RJ’s potential…

May 7, 2018

Policy Options – Jennifer Llewellyn
Restorative justice has more to offer than just diverting people from the criminal justice system. It’s a powerful way of thinking that can reshape justice.

Llewellyn is a professor and a prime mover for restorative justice at Dalhousie University.  “To see clearly the potential of restorative justice for the transformation of the criminal justice system, we must pay attention to the idea of justice it offers, as well as the challenge it represents to the logic of the current system. Restorative justice is more than just another path to the goals of the current criminal justice system – it is a different way of thinking that offers a new roadmap for justice.”  http://policyoptions.irpp.org/magazines/may-2018/realizing-the-full-potential-of-restorative-justice/?mc_cid=bc189f31c0&mc_eid=88d8ad4e97  (Ed note:  This excellent article is part of broader criminal justice commentary by Policy Options on a variety of issues with the justice system. Cf Widening the Lens on Criminal Justice Reform   http://policyoptions.irpp.org/magazines/april-2018/widening-lens-criminal-justice-reform/ )

The Pew Charitable Foundation (US) – Pat Nolan
Improving Criminal Justice ‘Benefits All of Us’ – A corrections reform pioneer and former lawmaker on why he’s heartened by recent state progress

This interview with Pat Nolan offers some advice from one who knows by personal experience, Nolan spent 29 months in prison on white collar conviction and came out of jail with a certain knowledge of the need for reform of the system.  The link is to a Q & A on the current status of prison reform and the notion that imprisoning someone is the first recourse for a solution to crime.  Nolan thinks that many jail sentences are not needed and likely just to make matters worse.  http://www.pewtrusts.org/en/research-and-analysis/q-and-a/2018/04/improving-criminal-justice-benefits-all-of-us?sl&utm_campaign=2018-05-02+PNN&utm_medium=email&utm_source=Pew

American Military University / Corrections One (US) – Dr. Michael Pittaro
How the aging prison population challenges correctional facilities – Until more elderly prisoners are discharged, correctional facilities will be forced to spend more resources on serving this aging population

While the sponsors of this link have “a dog in the fight,” – they are a commercial supplier of services and equipment to corrections, private and public – the article itself is drawing attention to the problems around an aging inmate population, why the aging is happening and the consequences for the institution if forced into health care for higher numbers of older inmates.  The analysis is mostly around the growing costs of the health care.  The article contains some interesting points but ignores entirely any consideration of what happens to elderly inmates if released after a prolonged incarceration, likely without any community or family for support.  https://www.correctionsone.com/correctional-healthcare/articles/474317187-How-the-aging-prison-population-challenges-correctional-facilities/

Blogger Russell Webster (UK)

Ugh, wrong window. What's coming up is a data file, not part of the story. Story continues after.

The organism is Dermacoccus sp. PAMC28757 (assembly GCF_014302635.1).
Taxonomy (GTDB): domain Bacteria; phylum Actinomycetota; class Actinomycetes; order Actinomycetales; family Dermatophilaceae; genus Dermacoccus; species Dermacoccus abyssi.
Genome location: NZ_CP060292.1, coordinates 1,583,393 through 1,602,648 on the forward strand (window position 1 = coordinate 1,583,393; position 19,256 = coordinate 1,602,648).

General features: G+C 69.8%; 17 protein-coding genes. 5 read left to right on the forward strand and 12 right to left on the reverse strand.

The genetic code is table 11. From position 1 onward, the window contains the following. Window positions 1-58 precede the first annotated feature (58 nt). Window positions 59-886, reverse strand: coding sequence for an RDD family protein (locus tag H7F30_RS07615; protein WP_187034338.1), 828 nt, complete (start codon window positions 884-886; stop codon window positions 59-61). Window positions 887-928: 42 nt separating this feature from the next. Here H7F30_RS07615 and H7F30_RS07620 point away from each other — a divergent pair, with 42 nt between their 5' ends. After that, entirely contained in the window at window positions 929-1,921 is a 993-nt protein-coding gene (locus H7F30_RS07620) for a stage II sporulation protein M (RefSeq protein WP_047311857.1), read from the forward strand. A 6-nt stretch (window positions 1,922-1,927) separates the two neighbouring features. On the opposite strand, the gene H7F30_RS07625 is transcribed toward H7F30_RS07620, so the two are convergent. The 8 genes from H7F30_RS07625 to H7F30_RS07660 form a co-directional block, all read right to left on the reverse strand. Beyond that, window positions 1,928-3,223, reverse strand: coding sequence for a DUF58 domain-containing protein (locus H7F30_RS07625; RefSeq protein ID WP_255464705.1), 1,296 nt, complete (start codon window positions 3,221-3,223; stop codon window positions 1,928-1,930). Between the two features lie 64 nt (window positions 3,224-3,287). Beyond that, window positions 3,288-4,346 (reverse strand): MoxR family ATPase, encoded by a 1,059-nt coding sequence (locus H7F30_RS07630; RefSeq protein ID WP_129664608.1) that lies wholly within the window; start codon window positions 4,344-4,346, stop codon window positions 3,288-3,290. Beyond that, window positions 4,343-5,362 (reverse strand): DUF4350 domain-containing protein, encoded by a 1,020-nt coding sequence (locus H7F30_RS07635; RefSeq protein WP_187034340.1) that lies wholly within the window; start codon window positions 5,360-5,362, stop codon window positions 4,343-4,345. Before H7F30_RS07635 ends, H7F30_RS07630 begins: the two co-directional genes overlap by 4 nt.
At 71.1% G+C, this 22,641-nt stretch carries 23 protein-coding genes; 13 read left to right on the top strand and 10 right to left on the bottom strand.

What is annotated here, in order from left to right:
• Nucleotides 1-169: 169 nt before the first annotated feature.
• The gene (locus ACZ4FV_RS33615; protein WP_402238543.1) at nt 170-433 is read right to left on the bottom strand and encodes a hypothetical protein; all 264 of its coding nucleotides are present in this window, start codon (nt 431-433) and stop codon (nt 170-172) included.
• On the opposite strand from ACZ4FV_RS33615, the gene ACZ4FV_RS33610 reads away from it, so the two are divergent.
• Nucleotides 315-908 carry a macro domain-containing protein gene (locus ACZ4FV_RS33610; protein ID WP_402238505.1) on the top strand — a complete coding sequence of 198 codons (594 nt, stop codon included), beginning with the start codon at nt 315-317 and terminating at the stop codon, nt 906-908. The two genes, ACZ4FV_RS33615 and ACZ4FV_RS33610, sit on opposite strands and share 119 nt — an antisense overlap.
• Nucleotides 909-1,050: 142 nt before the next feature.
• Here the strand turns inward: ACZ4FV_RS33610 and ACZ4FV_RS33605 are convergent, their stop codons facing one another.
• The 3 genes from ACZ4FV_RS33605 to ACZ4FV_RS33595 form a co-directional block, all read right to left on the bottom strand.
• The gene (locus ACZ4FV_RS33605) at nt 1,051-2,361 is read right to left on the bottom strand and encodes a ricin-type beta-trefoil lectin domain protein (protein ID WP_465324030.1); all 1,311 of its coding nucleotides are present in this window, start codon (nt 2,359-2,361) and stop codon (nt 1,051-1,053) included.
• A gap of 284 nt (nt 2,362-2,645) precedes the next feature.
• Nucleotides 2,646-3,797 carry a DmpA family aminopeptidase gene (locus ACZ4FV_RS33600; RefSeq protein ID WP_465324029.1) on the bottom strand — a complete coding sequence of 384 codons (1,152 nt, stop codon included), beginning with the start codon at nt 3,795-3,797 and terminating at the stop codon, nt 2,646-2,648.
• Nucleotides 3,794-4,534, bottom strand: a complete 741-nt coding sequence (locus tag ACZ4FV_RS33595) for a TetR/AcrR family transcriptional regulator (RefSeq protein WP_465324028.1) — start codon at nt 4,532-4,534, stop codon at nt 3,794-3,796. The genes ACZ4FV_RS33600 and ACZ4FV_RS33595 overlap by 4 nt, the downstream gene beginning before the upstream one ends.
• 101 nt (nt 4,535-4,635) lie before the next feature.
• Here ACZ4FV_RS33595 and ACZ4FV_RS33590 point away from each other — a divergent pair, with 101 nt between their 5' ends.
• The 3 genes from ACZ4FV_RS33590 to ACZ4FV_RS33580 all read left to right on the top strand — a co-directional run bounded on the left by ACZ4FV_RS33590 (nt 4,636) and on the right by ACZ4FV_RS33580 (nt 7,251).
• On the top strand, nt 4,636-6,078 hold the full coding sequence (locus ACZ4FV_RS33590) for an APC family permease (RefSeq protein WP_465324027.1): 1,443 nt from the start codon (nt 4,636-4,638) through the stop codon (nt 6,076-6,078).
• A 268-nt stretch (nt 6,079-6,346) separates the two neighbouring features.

Voluntary sector coordination is essential

 Webster is reporting on a report called The good prison in which the role of volunteers in three mainstream British prisons is weighed in experiment.  A volunteer program co-ordinator in each prison was the single point of contact for the voluntary community and the effort led to four distinct improvements and the study resulted in the extension of the approach with funding from the prisons themselves.  https://mailchi.mp/russellwebster/goodprisonclinks?e=10ab936adc

Ottawa Citizen – Justin Piché and Aaron Doyle
Piché and Doyle: There are many alternatives to a bigger jail in Ottawa

The controversy and protests in Ottawa bring this clarifying piece about what could be done rather than building a jail with 25% greater capacity than the present OCDC.  The jail was proposed without public consultation and some think that the thrust towards building jails is unworthy in the face of the potential of the $11 million a year operating costs for a prison priced somewhere between $500 million and a billion.  Piche and Doyle inquire of other social justice advocates how the dollars could be better spent on better community supports more likely to reduce the need for jails.  http://ottawacitizen.com/opinion/columnists/piche-and-doyle-there-are-many-alternatives-to-a-bigger-jail-in-ottawa

CBC News – Bard Bellegarde
Status First Nations to remain tax exempt on marijuana sales on reserve land – Both federal and provincial governments have said they will honour the Indian Act tax exempt policy

First Nations are tax exempt.  Both the Ontario provincial and Federal governments have decided that the status will extend to marijuana as well, inducing Indigenous people to consider raising medical marijuana as well.  Both businesses and individual Indigenous people with a status card will not have to pay HST/PST when buying marijuana.  They will have to pay excise tax (at the point of manufacturing) as in the case of liquor sales.  Is it possible that sales on reserves will be at price below the $10.17 / gram estimate for the usual sale?  http://www.cbc.ca/news/indigenous/first-nations-tax-exempt-cannabis-1.4481386